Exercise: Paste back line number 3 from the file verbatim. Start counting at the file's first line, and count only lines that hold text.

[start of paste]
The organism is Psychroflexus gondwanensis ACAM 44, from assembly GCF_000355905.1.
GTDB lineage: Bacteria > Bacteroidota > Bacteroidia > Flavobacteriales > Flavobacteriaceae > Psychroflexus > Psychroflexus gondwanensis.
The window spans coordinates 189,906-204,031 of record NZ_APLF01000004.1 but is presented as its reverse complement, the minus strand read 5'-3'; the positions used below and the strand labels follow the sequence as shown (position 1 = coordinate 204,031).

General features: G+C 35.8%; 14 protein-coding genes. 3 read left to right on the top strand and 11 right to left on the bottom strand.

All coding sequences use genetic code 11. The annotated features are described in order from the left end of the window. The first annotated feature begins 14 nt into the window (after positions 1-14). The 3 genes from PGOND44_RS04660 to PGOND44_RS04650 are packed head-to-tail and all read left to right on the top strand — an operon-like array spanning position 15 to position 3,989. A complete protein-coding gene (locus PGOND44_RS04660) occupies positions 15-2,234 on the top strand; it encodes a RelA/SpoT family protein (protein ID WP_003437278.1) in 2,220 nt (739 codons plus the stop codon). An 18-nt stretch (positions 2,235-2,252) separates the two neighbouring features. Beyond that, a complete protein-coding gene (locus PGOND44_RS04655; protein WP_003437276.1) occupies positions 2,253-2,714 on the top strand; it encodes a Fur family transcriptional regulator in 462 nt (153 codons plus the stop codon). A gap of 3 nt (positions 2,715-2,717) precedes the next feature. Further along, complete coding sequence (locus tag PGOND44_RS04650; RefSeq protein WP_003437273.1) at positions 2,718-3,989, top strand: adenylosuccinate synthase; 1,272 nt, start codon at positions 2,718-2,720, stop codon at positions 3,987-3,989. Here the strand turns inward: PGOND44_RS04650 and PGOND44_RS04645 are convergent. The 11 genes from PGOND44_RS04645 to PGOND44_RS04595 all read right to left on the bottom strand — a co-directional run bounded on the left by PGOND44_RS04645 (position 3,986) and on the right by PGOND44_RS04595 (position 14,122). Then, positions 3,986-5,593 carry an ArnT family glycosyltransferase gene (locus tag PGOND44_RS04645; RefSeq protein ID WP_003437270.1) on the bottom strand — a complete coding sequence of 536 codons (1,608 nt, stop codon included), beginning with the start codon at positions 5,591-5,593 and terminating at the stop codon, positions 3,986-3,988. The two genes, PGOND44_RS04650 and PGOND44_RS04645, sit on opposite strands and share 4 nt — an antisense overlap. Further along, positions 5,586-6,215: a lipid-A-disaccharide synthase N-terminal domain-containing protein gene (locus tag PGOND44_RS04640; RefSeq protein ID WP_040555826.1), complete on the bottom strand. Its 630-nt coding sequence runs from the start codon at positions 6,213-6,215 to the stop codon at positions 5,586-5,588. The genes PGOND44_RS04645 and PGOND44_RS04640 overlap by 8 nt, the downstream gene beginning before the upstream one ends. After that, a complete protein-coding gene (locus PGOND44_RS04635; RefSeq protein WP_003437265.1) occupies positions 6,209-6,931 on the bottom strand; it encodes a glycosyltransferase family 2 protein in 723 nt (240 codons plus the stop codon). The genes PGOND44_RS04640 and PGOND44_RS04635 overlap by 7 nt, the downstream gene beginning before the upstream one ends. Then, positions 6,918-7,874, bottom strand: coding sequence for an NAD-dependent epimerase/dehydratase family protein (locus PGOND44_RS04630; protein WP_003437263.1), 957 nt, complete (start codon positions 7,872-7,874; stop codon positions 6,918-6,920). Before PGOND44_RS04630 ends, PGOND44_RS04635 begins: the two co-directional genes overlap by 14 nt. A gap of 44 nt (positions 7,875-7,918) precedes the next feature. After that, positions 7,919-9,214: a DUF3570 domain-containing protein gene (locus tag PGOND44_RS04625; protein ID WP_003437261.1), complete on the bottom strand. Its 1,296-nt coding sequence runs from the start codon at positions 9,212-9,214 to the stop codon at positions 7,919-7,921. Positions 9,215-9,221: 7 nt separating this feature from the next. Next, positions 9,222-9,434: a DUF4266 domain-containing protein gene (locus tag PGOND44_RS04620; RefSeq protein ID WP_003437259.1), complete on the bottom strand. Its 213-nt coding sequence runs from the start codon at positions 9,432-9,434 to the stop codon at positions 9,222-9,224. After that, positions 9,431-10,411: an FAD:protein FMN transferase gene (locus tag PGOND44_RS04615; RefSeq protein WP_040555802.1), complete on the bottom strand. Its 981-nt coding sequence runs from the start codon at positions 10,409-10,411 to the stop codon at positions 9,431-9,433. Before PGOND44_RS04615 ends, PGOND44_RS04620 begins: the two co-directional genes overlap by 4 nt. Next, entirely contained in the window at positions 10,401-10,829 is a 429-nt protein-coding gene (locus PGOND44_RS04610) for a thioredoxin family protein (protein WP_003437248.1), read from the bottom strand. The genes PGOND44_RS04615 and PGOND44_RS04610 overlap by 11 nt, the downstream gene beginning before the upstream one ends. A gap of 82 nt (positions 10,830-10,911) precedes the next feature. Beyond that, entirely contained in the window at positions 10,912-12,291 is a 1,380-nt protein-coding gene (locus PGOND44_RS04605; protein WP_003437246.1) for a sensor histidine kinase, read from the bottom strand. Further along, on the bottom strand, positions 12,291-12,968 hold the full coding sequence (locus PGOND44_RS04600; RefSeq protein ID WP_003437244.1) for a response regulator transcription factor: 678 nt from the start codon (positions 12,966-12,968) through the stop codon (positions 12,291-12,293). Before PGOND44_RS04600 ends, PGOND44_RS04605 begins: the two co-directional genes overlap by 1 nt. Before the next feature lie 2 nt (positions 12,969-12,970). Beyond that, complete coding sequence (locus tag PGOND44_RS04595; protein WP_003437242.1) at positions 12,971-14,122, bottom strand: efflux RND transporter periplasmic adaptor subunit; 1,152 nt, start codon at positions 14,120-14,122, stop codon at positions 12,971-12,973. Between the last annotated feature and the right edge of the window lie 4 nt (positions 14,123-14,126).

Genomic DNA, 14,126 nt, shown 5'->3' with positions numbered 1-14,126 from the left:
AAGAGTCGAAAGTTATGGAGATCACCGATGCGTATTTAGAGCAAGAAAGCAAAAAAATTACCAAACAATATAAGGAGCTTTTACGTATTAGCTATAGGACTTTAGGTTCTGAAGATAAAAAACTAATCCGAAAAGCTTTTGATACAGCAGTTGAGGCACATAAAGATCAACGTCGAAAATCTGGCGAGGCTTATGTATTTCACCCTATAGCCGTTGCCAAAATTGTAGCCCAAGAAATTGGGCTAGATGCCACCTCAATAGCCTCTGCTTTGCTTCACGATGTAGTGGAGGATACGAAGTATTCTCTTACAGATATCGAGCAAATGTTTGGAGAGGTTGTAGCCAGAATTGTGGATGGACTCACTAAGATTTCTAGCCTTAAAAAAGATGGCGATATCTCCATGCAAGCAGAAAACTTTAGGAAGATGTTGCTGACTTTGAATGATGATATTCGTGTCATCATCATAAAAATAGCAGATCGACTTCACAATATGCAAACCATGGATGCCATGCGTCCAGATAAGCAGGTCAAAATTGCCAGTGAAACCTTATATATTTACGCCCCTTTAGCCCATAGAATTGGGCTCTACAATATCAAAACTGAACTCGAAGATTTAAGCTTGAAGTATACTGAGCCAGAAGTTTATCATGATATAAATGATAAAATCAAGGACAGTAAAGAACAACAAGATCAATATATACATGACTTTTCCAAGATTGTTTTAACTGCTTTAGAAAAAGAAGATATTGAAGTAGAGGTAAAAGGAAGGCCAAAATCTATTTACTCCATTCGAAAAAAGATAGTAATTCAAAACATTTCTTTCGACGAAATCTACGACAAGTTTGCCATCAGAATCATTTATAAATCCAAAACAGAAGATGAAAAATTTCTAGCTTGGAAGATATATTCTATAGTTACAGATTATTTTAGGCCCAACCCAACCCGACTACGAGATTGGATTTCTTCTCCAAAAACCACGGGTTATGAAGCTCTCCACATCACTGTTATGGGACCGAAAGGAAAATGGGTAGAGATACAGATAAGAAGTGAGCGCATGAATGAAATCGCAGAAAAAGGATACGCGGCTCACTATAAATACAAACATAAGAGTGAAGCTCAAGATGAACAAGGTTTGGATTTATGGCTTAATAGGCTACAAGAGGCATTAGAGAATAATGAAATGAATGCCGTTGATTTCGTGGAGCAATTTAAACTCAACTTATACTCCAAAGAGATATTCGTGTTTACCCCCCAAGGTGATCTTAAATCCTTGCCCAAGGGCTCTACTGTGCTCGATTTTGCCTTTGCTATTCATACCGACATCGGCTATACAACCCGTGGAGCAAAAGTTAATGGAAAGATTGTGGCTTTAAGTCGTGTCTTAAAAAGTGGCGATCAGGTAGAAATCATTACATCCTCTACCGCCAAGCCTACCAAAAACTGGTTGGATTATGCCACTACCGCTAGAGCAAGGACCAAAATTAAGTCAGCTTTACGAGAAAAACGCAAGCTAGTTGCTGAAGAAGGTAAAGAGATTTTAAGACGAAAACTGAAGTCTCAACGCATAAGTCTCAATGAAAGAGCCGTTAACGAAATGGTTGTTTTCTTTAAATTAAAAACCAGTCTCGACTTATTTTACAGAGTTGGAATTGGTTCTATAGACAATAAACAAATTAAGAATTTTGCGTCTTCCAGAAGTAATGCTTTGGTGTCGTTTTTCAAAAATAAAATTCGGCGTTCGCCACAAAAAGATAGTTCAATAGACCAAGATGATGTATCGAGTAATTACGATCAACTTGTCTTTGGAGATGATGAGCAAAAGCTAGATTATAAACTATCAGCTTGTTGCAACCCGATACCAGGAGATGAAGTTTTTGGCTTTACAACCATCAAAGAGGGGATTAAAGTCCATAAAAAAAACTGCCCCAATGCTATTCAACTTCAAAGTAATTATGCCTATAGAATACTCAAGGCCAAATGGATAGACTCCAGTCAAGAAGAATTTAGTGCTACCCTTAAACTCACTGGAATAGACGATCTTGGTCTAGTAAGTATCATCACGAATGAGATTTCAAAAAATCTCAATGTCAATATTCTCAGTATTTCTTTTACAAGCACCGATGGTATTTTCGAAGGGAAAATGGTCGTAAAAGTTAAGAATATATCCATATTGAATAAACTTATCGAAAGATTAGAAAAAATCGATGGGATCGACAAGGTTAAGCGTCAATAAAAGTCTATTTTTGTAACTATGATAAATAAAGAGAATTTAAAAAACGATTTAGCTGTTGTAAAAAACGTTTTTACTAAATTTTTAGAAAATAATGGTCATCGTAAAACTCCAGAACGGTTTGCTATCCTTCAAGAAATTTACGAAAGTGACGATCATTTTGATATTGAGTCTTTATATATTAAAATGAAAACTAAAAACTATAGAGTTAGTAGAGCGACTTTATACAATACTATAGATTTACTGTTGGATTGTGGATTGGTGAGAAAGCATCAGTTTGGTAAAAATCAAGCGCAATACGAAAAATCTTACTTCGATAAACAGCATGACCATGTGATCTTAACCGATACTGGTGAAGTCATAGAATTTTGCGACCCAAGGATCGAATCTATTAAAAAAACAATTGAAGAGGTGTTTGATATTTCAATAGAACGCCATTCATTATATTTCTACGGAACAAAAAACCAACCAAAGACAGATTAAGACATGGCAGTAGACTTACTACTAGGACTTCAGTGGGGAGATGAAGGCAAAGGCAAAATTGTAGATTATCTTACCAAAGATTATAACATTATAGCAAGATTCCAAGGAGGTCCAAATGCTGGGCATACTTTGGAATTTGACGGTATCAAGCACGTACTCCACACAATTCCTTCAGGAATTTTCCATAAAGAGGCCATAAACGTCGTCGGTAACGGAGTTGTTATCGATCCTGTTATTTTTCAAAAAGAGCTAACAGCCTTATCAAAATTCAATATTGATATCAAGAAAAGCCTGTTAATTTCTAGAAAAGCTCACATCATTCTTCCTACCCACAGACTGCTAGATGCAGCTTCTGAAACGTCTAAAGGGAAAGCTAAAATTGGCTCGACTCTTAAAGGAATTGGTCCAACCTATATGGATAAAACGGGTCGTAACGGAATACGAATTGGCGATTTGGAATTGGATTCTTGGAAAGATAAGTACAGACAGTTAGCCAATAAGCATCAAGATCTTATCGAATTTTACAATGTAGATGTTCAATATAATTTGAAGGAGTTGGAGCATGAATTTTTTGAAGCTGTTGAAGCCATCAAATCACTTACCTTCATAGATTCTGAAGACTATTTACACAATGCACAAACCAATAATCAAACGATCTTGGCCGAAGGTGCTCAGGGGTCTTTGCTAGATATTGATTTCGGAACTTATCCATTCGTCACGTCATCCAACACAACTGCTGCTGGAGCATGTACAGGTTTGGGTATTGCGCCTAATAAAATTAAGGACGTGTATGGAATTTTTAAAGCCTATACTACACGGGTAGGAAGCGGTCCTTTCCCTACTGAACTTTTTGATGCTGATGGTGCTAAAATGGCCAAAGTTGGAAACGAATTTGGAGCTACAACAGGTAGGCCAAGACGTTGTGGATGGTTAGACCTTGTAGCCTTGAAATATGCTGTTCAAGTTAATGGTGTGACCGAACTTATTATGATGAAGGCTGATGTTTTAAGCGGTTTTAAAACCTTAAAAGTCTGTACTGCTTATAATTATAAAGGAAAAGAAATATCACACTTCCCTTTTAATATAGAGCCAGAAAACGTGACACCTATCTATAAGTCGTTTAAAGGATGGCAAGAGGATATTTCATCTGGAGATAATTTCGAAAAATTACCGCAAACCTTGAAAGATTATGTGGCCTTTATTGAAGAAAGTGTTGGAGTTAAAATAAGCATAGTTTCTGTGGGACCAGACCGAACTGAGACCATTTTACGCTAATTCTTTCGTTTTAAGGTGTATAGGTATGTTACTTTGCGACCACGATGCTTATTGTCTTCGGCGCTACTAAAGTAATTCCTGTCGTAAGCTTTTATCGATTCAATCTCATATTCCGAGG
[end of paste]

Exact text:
The window spans coordinates 189,906-204,031 of record NZ_APLF01000004.1 but is presented as its reverse complement, the minus strand read 5'-3'; the positions used below and the strand labels follow the sequence as shown (position 1 = coordinate 204,031).